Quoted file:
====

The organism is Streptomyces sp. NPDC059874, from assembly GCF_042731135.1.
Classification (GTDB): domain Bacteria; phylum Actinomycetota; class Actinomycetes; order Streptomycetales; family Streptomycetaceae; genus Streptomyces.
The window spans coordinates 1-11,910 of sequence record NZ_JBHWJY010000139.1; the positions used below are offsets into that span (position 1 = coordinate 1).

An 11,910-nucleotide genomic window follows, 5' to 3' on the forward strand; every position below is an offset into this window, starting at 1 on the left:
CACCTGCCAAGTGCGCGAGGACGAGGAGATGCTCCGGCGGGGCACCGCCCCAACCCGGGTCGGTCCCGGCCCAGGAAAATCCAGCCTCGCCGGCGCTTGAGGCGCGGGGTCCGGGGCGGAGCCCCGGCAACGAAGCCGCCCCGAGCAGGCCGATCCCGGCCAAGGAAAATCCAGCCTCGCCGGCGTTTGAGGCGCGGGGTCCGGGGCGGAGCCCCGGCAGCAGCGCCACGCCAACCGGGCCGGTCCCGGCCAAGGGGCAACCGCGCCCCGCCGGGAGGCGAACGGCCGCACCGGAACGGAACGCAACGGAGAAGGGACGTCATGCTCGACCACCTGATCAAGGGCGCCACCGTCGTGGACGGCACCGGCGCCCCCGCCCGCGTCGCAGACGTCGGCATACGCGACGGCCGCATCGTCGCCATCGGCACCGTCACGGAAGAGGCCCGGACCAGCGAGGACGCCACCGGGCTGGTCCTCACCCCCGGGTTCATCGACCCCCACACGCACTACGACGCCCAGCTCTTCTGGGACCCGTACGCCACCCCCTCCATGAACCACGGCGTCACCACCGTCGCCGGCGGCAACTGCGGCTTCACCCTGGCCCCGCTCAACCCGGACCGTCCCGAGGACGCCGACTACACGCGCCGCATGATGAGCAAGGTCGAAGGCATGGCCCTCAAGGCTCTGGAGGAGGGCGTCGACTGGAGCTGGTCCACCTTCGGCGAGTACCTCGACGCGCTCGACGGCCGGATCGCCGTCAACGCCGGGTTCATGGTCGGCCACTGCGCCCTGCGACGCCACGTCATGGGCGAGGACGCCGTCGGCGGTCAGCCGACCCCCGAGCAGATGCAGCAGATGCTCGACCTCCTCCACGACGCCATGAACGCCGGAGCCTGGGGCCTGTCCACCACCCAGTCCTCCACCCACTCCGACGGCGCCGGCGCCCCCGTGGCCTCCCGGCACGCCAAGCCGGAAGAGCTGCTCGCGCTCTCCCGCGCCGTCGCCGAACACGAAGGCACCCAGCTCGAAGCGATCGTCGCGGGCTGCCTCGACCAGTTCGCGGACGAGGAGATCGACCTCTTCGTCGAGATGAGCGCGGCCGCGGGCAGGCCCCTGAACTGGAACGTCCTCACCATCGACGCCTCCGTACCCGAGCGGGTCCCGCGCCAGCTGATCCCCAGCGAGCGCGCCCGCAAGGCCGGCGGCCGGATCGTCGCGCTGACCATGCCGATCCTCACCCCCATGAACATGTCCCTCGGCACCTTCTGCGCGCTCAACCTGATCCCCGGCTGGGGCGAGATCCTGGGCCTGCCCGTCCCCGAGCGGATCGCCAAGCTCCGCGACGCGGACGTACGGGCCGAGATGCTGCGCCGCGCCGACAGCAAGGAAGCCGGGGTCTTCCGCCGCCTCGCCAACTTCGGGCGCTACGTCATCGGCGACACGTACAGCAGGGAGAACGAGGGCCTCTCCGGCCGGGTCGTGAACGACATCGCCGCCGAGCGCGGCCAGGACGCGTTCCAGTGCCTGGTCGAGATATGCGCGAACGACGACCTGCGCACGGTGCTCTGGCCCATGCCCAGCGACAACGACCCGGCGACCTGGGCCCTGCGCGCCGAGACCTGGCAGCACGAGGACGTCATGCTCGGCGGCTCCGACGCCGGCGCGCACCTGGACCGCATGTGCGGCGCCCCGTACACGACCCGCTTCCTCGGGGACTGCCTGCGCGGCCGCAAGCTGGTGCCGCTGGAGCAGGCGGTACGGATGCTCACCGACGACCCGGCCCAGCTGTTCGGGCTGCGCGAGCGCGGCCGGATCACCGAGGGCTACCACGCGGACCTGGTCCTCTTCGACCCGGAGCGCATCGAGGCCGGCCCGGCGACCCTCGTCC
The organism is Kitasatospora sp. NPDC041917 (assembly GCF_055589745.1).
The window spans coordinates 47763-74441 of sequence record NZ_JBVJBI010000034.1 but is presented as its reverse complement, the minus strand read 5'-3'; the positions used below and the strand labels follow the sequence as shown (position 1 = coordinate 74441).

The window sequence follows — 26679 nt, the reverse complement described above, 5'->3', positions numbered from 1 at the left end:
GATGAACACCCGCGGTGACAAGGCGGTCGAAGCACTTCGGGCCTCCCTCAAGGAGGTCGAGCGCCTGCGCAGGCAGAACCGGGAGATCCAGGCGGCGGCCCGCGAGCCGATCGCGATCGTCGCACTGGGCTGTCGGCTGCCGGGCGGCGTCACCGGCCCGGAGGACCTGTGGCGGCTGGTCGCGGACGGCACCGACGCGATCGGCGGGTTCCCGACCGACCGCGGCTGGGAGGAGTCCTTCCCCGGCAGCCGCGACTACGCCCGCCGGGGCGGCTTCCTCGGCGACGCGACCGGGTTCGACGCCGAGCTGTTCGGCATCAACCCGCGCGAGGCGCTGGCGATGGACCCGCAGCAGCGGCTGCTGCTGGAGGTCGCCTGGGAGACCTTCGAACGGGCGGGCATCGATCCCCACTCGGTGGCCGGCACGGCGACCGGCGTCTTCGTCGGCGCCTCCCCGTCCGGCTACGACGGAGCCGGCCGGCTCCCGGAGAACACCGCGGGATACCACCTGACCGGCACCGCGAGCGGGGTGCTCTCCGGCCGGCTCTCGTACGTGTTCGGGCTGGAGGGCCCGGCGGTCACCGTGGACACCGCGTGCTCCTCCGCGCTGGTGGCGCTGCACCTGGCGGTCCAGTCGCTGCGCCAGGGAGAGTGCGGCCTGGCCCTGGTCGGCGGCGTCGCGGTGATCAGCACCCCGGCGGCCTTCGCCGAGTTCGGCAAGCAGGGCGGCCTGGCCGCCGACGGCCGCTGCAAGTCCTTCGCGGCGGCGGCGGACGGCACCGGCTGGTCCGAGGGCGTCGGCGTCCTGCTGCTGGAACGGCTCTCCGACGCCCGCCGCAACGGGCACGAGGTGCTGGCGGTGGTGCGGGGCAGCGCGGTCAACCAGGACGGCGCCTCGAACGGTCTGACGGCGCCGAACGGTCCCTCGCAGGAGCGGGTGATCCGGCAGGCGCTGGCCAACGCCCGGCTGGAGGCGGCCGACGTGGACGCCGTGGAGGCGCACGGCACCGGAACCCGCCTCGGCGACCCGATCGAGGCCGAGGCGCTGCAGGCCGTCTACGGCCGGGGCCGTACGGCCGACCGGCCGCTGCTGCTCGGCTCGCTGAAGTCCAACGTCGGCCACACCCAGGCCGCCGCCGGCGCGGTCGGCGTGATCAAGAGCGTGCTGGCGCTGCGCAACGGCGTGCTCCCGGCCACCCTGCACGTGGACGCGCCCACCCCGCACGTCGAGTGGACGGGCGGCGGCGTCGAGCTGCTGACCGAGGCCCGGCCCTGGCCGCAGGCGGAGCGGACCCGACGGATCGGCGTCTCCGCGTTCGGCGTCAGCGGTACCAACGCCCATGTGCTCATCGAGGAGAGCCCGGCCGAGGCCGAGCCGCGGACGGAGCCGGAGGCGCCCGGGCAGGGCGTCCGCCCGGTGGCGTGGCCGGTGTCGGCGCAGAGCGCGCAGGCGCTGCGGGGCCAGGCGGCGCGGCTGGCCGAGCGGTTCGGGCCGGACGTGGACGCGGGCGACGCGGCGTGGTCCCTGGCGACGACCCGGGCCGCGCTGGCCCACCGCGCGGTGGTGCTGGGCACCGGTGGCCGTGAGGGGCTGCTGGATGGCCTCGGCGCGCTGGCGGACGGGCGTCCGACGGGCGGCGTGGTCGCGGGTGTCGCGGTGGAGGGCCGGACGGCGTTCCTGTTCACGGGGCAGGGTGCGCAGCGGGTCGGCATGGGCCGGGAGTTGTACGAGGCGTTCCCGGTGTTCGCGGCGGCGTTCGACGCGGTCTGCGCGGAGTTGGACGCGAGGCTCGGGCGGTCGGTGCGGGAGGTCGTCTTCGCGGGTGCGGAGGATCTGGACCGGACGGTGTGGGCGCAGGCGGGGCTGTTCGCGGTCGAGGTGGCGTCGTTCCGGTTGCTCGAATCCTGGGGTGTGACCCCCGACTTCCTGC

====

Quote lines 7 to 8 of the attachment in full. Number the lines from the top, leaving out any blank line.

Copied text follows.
The window spans coordinates 47763-74441 of sequence record NZ_JBVJBI010000034.1 but is presented as its reverse complement, the minus strand read 5'-3'; the positions used below and the strand labels follow the sequence as shown (position 1 = coordinate 74441).

The window sequence follows — 26679 nt, the reverse complement described above, 5'->3', positions numbered from 1 at the left end: